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    For me to do it, I had to spend some considerable time with children and watching funny Youtube videos when kids do things. There just wasn't any way to do it.
     
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  17. Show

    Show Contributor Contributor

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    I think a key thing to remember is that approaching this as writing a "child character" is an easy way to fall into stereotypes. Like adults, children are different. They have different personalities and levels of sophistication. Often when people don't find a given child believable, it's rooted a bit more in then not personally encountering such a child before more than it being impossible or even unlikely for such a child to exist. Focus on your characters. The fact that they are children is secondary. Write them as a person first. How do YOU see them? You can touch up dialogue as needed later but you need a concrete vision for their own idiosyncrasies that you discover.
     
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  18. Gary Wed

    Gary Wed Active Member

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    I write lots of children into my novels. Over time I have come to think that it is less about vocabulary than it is about how their minds work.
    Generally speaking, children lack focus, or better said, they have their own focus, which may not fit the priorities. They tend to speak honestly, openly, and not necessarily on the topic at hand. Plan on being surprised.
     
  19. RobinLC

    RobinLC Member

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    If you have friends or family with kids, just listen to their speech. My son is 8 and gets confused about some big words or uses a smaller word.

    He'll also try to clarify when an adult uses a bigger word. Like the other day, I said: "We're going to an auction." He knows what an auction is on some level, but it's still a bit fuzzy for him. So he second questioned me, "Like you buy stuff to sell there?" Yes dear. ;)
     
  20. Princesisto

    Princesisto Banned

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    Having spent two years writing a novel with a precocious 9-11 year old as main character, I have some practical ideas to contribute.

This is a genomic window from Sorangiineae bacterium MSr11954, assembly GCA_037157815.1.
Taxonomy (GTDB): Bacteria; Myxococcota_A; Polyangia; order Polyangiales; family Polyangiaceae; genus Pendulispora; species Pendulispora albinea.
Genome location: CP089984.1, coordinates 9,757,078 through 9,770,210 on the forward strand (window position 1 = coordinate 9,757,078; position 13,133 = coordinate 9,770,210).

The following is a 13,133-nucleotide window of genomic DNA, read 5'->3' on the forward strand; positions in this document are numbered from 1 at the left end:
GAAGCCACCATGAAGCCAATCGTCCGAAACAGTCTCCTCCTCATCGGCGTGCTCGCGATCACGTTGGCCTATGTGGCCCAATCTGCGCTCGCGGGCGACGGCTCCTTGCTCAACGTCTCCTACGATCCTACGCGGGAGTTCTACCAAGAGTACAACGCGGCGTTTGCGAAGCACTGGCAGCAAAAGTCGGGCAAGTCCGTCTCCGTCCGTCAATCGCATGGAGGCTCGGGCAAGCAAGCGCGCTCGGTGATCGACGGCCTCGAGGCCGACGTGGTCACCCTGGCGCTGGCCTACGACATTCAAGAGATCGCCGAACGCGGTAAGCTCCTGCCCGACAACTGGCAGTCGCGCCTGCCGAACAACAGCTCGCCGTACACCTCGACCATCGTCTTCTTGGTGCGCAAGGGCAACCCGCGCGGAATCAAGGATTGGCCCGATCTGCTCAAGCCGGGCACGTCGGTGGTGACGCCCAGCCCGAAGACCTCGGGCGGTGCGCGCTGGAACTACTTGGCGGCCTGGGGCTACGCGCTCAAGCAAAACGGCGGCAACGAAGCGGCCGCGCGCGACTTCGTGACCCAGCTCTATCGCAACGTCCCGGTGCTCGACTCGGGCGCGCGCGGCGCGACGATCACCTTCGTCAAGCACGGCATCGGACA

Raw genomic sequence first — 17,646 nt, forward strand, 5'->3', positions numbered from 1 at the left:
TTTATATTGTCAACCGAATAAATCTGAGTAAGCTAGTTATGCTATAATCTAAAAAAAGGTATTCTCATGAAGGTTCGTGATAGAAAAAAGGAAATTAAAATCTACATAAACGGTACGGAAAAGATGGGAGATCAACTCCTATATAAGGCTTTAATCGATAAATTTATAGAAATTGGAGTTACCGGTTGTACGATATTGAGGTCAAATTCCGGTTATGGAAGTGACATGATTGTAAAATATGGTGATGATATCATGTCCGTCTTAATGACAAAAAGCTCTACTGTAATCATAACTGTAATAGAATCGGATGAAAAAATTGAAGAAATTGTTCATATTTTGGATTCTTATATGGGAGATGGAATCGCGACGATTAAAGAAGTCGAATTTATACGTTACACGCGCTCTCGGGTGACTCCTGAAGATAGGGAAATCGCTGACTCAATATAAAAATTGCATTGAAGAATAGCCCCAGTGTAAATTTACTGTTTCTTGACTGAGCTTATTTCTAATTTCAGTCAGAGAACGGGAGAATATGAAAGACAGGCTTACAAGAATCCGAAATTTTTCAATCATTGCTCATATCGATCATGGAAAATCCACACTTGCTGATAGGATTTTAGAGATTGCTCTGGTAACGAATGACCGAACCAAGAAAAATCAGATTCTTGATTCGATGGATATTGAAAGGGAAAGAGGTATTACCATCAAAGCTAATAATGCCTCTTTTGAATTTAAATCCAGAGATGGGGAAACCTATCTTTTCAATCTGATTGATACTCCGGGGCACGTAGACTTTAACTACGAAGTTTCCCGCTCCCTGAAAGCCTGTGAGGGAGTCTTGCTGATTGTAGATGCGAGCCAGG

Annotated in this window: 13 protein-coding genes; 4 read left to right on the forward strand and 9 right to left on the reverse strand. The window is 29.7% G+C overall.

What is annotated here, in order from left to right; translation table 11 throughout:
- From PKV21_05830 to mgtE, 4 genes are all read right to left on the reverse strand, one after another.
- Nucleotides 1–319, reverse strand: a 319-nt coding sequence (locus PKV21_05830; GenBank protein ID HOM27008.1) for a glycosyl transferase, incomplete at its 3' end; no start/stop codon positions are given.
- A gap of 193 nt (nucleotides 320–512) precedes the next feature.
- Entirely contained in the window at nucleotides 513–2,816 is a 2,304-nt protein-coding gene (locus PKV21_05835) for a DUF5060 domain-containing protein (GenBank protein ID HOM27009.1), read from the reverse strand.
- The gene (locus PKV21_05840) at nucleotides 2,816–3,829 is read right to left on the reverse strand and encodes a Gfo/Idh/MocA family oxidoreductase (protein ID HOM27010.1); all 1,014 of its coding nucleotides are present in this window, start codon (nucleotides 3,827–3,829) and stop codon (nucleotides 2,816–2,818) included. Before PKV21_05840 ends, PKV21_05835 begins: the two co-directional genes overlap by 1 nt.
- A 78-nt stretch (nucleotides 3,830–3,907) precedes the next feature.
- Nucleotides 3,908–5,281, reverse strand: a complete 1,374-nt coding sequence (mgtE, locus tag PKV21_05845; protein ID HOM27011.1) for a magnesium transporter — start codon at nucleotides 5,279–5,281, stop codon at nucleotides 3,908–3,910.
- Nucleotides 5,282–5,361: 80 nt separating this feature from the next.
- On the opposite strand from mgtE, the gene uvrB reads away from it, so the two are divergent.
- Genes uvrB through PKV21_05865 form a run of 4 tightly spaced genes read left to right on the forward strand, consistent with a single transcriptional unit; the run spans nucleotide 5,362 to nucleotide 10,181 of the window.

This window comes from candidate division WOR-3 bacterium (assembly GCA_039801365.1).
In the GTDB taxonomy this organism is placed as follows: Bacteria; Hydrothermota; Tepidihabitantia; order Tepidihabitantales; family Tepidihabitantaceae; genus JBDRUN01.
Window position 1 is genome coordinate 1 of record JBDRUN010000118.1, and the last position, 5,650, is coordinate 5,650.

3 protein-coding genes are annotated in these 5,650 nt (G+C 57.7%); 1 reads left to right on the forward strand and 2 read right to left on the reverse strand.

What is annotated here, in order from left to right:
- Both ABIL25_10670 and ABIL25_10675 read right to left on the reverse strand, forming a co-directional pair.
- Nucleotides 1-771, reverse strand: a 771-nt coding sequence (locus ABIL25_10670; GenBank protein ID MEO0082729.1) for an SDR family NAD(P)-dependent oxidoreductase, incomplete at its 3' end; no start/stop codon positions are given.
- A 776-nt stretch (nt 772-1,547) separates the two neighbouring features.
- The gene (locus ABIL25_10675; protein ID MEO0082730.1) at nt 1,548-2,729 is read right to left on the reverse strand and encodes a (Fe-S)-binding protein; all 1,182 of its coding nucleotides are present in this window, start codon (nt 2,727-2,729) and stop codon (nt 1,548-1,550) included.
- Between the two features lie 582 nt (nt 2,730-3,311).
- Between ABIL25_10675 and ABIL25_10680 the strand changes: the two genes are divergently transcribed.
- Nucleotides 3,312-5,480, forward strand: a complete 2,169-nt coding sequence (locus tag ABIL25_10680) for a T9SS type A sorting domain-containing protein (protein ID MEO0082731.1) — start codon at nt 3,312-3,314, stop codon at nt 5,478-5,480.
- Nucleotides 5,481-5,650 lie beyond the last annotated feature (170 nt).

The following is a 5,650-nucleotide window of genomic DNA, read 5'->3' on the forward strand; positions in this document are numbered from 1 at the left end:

First, chop your sentences. Kids don't use compound and complex sentences although the boy in your story will be trying to go in that direction. Even with their simple sentences, they see absolutely no reason why every one needs to have subjects and verbs, let alone objects.

    Also, the maximum the girl will speak at a time is one or two sentences. They are just not speechmakers. the boy might do double that.

    They will tell stories but just not very long ones. The girl's stories will ramble and go off on tangents. The boy may be able to stick to a topic but he'll only give you what was most important to him. In my novel, the reporter-narrator often nearly goes mad trying to get a story out of the main character, the New Little Princess, with dialogue like:

    "Where were you, LP? I've been trying to get you all day! By the way, Merry Christmas!" I said.
    "Eatin'", said the Princess. "And Merry to you."
    "The whole day?" I said.
    "Aye," she said.
    "What were you eating that was so special?" I asked.
    "Nowt special. Guatemalan food. She tried for me. Weren't like ours but good try. 'T warmed me heart," she said.
    "Who is 'she'?" I asked.
    "Tampado weren't bad but wi' no coconut milk? Too spicy!" she said.
    "I mean, who cooked it?" I said.
    "Oh, I dunno' know if she cooked or not. Most probably the servants, I daresay," she said.
    "Princess, who? Who maybe didn't cook?" I ask, trying to keep my composure.
    "Oh, Kat," she said.
    "Kat who?" I asked.
    "Hemingway, innit?" she said.
    "Noooo ..." I said.
    "Aye," she said.
    "Katherine Hemingway? The President?"
    "Aye," she said.
    "Why didn't you tell me?" I said.
    "'Twas all hush-hush. Done wi' me Mum and Dad last night. Couldn't breathe a word," she said.

    An adult would have just said, "I had lunch with the President today. Sorry, I couldn't say anything about it earlier because of security reasons." But children can't think in overviews like that: they say what they experienced with their senses, what they saw, how it felt, etc.

    Also, children often confuse similar-sounding or rhyming words. When the New Little Princess has to go to arbitration about who really wrote one of her songs, she calls the arbitrator "Mister Masturbator". The reporter-narrator often calls her "Little Mimi Malaprop". The girl is more likely to do this than the boy because the boy's vocabulary is far wider than the girl's.

    Finally, children take everything literally. They have no idea of metaphor. If they haven't heard the expression before and had it explained, when you say "It's raining cats and dogs." a good-hearted child will fetch a bowl of milk for the cats and some bones for the dogs and try to go outside.

    And yes, the advice that the best way to understand child-speech is a lot of contact with children is dead on: I am a teacher. That is where I got mine. You say that you are not in an English-speaking country. Volunteer to work at an international school. You may find a church in a place with many foreigners: you can make friends with foreigners who have children.